Mixed Signals: growth not membership?
There is an enthusiasm at Montecito Covenant church that is palpable. Attendance numbers are high, giving is strong, 7 new small groups are about to form and musical talent is everywhere. Every week someone new approaches me with an idea for a new ministry initiative, a new way to use their spiritual gifts.
There is a sense that spiritual life is not about going to church but being the church where we are, where we live. I sense a deep appreciation and love across generational lines and even an appreciation for different musical expressions in worship. The younger worshipers enjoy singing classic hymns and older worshipers appreciate deep scriptures set to new tunes and rhythms. It's sometimes a challenge just to stay on top of it all.
But here's the wierd thing now. We offered an Inquirer's Class shhortly after everything started up this fall. The momentum and mood seemed right. People are finding MCC as their church home and calling it such. Yet, for two straight weeks nobody came. We sent out letters inviting new attenders, newsletter, bulletin, powerpoint and verbal announcements, and still no takers.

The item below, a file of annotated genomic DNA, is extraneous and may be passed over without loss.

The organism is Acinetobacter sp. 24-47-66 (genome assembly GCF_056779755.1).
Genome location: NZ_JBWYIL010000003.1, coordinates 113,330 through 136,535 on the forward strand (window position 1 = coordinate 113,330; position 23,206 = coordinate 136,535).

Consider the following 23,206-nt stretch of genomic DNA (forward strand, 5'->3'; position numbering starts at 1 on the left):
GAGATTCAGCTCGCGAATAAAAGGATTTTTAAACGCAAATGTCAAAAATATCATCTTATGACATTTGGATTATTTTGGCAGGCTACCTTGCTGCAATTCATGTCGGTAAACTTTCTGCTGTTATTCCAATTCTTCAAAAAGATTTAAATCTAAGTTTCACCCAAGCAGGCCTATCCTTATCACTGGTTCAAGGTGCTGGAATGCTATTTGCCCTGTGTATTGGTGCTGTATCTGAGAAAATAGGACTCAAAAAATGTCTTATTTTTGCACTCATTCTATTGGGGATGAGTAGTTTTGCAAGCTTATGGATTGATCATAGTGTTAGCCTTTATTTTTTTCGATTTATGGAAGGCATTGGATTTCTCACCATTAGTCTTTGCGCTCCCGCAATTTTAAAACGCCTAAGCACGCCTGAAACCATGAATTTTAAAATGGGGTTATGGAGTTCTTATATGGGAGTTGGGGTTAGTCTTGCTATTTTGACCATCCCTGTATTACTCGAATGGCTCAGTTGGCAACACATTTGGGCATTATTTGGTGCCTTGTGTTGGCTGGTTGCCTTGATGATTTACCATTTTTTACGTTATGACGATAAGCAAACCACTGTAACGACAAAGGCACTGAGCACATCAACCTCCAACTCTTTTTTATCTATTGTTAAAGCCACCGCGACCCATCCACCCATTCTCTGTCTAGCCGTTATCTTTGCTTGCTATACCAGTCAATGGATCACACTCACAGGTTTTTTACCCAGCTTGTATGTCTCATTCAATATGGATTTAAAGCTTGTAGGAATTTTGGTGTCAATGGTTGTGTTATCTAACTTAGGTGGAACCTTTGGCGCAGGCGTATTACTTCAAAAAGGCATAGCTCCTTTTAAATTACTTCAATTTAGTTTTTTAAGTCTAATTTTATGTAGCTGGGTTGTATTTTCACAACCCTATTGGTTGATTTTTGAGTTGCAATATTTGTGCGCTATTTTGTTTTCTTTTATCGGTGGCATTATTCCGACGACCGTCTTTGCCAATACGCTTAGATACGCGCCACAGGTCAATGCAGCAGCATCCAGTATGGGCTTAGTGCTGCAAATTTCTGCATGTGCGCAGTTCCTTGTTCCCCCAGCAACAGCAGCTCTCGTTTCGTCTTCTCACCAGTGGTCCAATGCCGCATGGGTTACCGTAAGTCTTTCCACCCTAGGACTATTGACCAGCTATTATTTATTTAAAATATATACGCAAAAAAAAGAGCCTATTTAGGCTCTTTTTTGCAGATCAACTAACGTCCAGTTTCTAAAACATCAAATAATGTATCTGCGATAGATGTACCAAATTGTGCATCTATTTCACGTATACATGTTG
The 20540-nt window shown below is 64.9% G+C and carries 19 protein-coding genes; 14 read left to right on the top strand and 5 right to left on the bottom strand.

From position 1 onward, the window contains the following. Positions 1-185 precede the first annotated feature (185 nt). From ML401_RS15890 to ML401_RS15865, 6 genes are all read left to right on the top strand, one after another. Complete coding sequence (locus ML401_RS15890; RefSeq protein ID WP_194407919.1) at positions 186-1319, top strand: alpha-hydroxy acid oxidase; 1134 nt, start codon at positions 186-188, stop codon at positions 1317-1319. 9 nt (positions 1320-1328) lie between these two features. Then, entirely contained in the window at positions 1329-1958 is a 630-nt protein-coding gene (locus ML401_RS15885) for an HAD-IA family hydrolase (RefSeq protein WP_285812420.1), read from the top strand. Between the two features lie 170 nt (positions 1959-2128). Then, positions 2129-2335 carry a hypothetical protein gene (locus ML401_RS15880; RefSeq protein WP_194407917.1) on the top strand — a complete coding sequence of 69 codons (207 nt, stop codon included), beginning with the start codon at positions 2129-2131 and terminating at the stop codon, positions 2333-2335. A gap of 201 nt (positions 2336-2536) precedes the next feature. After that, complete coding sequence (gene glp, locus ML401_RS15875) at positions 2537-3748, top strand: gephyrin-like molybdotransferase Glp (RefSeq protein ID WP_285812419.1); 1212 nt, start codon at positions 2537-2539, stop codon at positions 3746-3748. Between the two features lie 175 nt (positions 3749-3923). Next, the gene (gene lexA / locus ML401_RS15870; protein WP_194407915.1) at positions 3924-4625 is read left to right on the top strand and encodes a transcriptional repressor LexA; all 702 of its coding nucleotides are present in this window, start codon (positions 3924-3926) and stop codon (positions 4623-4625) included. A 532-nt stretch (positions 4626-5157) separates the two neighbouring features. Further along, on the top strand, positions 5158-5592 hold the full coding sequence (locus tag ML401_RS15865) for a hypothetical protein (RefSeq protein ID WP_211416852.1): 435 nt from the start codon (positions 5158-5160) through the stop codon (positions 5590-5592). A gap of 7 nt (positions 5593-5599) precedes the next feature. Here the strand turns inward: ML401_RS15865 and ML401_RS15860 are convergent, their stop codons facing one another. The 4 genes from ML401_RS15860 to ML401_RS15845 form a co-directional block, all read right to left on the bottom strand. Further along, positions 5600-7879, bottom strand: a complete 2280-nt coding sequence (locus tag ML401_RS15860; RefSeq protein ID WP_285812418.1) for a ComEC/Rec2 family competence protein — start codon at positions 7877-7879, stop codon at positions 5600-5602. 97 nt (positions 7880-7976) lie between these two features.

Is this the curve of things to come? Is institutional membership increasingly a marginal (if not negative) aspect of discipleship? Is it time for established churches to rethink the meaning of belonging into biblical categories and not not-for-profit constitutional requirements? Or is this a caving in to a culture that resists serious commitment and wants to sample spiritual products from a wide range of vendors? I'm in that middle territory of knowing we need to demonstrate flexibility and adaptability, yet wondering if we are not also compromising and being coopted.
I've written to some of the emerging church leaders I know, asking them what they do about official membership, but have heard nothing yet, so I'd be most appreciative if you have insights what your church is doing or what you think about membership in general to a local church.